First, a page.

The west has canyons and caves, the great plains region its prairies and ranges. Maine and Washington bookend the north with soaring groves abetting salty sea air. Such American landscapes are grand.
The hollows of New York’s Hudson River Valley and adjacent Catskills are not. “A drowsy, dreamy influence seems to hang over the land, and to pervade the very atmosphere,” writes Washington Irving in “The Legend of Sleepy Hollow.” This lulling landscape inspired his place names and plots. I.e., he imagined a man falling asleep for 20 years and awakening unaware of America’s bloody revolution. Rip Van Winkle’s dog is gone, his son is grown, and King George III’s face has been replaced by George Washington’s on swinging tavern signs. And yet, Rip Van Winkle’s fate when he finally blinks away two decades of sleep is to return to idle existence in this green-gold land.
November 6th, 4pm
I cross the Rip Van Winkle Bridge on my way to the Getaway House for the company’s artist fellowship program. It’s my first time staying in a cabin in the woods by myself. Getaway’s FAQ section proudly assures guests that there’s no WiFi. But in the house nearest the security guard, at least, I have cell phone service. (I was supposed to lock my phone up in Getaway’s cute little box. But on a mini writing retreat quasi-unsanctioned by my day job and my conscience in the middle of a work week, I couldn’t bring myself to go utterly phoneless.)
It’s already getting dark and it has been raining for hours. The view through my cabin’s little portholes is black and no different than with the shades down. So I lock up, crank up the heat, and begin writing.
By 9pm, I feel I’ve done enough and tune into a radio station offering midterm election results. Texts penetrate my cocoon to tell me the democratic blue wave disappointed. Removed in the woods, I go to sleep.
November 7th, 8am
The Full Day
It’s difficult to get around without a car. With the nearest suggested trailhead a 15 minute drive away and the weather acting decidedly November-esque, I forgo the hike to the actual hike and settle for a jaunt around the Getaway grounds.
These being small, and not wanting to lurk around other people’s cabins, I decided to tuck into the book I’ve brought for writing inspiration.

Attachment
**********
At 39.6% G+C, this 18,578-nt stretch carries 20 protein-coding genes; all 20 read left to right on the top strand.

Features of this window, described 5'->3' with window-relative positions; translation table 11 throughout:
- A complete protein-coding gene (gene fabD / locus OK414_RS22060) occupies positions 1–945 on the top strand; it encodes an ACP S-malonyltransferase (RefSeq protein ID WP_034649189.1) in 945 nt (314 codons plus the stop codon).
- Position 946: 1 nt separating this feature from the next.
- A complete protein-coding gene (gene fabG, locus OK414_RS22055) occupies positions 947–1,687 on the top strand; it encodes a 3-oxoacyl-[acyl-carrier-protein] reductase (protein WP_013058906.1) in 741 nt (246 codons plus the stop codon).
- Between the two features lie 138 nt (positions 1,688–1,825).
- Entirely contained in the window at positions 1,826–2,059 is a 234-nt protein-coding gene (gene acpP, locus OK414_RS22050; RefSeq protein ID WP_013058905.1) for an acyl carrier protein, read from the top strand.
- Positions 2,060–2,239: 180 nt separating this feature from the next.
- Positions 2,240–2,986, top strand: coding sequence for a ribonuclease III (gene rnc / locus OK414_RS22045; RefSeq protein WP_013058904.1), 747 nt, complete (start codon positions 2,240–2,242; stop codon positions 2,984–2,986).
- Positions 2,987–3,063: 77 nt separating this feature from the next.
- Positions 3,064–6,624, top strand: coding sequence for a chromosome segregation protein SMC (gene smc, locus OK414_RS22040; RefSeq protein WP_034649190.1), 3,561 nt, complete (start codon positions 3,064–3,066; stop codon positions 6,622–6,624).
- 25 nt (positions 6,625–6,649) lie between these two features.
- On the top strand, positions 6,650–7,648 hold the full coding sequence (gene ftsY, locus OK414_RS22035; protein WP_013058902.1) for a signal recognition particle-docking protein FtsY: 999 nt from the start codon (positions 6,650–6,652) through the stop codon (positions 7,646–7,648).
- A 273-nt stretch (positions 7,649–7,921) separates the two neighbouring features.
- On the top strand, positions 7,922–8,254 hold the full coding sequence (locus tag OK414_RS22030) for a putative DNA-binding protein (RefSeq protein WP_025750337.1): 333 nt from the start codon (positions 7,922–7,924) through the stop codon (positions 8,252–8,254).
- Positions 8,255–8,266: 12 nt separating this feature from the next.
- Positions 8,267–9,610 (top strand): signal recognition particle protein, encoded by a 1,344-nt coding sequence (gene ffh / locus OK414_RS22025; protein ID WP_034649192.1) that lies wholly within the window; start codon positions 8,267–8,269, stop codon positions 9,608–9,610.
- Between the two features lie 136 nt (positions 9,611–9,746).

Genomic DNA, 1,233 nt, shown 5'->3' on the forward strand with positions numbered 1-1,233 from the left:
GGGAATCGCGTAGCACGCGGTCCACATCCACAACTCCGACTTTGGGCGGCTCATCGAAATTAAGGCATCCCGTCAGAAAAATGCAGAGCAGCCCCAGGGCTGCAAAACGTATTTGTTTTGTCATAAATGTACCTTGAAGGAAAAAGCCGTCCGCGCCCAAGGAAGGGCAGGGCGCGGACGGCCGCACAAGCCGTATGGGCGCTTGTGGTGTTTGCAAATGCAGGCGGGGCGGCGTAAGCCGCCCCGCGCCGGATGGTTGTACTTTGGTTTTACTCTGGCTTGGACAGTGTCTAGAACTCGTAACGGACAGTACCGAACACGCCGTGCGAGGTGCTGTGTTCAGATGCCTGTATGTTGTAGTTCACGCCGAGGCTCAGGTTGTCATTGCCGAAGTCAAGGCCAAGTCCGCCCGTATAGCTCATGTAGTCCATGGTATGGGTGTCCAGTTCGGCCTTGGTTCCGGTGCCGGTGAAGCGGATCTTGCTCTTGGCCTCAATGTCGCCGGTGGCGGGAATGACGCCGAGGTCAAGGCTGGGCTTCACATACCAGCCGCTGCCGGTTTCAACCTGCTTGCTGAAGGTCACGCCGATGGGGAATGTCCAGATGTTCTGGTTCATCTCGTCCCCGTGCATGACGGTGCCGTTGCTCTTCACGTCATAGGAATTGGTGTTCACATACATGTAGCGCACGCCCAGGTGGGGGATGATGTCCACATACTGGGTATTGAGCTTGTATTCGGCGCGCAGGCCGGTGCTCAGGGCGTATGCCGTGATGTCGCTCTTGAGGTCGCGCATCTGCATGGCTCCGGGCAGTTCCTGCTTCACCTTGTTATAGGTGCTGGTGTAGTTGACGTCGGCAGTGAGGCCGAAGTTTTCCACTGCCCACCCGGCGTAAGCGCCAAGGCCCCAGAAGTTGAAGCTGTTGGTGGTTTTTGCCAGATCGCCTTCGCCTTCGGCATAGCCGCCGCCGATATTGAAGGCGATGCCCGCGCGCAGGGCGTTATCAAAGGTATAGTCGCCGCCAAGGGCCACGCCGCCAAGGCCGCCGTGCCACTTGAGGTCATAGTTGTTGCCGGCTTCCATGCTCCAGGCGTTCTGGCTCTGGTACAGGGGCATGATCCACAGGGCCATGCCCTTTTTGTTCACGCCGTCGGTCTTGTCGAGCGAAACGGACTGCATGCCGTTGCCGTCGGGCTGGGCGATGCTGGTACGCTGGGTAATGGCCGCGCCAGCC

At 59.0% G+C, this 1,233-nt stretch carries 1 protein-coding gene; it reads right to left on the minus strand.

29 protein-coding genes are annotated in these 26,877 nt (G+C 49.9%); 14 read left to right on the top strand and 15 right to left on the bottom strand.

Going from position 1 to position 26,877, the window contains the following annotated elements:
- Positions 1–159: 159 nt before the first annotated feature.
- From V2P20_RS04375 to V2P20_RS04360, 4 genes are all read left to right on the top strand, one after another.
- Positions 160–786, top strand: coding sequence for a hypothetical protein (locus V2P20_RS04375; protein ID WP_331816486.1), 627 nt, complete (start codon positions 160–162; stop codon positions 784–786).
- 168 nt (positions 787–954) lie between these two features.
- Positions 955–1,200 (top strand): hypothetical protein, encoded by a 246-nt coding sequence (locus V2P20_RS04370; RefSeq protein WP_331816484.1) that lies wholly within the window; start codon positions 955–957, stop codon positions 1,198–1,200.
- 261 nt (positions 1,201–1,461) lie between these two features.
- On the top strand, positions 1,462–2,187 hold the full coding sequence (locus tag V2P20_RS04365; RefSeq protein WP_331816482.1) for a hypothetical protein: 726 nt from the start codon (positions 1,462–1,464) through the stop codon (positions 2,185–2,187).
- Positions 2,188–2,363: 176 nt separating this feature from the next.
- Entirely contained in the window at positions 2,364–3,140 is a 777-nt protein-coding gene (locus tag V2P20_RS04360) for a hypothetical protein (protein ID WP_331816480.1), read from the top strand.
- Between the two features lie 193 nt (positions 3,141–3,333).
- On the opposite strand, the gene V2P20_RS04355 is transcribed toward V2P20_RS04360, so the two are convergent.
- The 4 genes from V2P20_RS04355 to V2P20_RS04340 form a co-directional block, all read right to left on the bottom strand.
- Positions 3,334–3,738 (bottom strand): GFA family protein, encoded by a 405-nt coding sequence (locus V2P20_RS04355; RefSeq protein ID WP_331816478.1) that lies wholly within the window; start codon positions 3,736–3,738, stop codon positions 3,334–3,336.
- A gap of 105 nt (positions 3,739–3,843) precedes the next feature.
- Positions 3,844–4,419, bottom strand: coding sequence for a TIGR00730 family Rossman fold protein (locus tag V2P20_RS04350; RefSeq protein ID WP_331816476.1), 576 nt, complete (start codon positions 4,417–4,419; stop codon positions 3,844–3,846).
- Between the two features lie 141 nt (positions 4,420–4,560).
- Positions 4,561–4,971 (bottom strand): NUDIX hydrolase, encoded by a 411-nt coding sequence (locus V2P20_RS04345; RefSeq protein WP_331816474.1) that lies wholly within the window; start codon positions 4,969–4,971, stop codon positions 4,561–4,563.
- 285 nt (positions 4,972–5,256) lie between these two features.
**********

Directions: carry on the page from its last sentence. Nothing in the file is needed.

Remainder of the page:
I switch to writing.
The inspiration hasn’t quite worked so I turn back to reading.
I make chili on my cute plug-in stove top and polish off a cute bowl of it outside my cute cabin.
I pull up Google maps and explore my location, seeing “Rip Van Winkle Hollow” just three miles away.
I start meditating on the landscape peppered by hollows—serene like elven glens, but filled with sleepy Dutch men.
Here, look, some writing progress at least.
No one appears to have been to the Rip Van Winkle Hollow. The whole wide web has no pictorial evidence that the spot is any sort of landmark, geographic or literary. Whether the ground even depreciates, I don’t know. Whether it’s on private land, I also don’t know. Between rumors about irascible neighbors and the hour long walk (what would be an 8 minute drive, says my contraband phone), I don’t dare investigate.
November 7th, 3:30pm
The Final Evening
Night will fall soon. Henry David Thoreau’s Walden is appropriate reading the cabin has on its little shelf. In the chapter entitled “Solitude,” Thoreau writes, “I believe that men are generally still a little afraid of the dark, though the witches are all hung, and Christianity and candles have been introduced.”
I find this a surprising caprice for Thoreau, who I picture as a stoic realist with a close cropped beard and no patience for the supernatural. I also think that Christianity and candlelight are more likely provocations for witches and ghosts than deterrents.
If Thoreau was 136 miles west of Walden, he wouldn’t find candlelight sufficient to dispel an eerie atmosphere. There’s something vacuum-like about these woods. The trees aren’t particularly dense, and the most threatening wildlife I’ve seen is a mosquito. But you get the sense that one hollow looks like every other. Thinking yourself on known ground, familiarity could fall out from under you in the realization that you’re utterly lost. Best not to stray far.
Thoreau asks, “What danger is there if you don’t think of any?” Here, it’s easy not to think of any. As long as your cabin is behind you, just past those thin trees, you could lie down and sleep, unmolested and undisturbed, the landscape shimmering like a dream.
Maybe I’ve been in one. When I return to civilization, perhaps a king’s profile will be back on the tavern signs. Maybe we were on the cusp of a revolution and I fell into a 20-year slumber. I’ll be 46 and a stranger to my family. In the autumn of my life, I’ll awaken in these little mountains enfolding the Hudson, which winds its way from Lake Tear of the Clouds to the empire city I sought to get away from.
I could return there. Or, I could go on in drowsy peace among these hollows.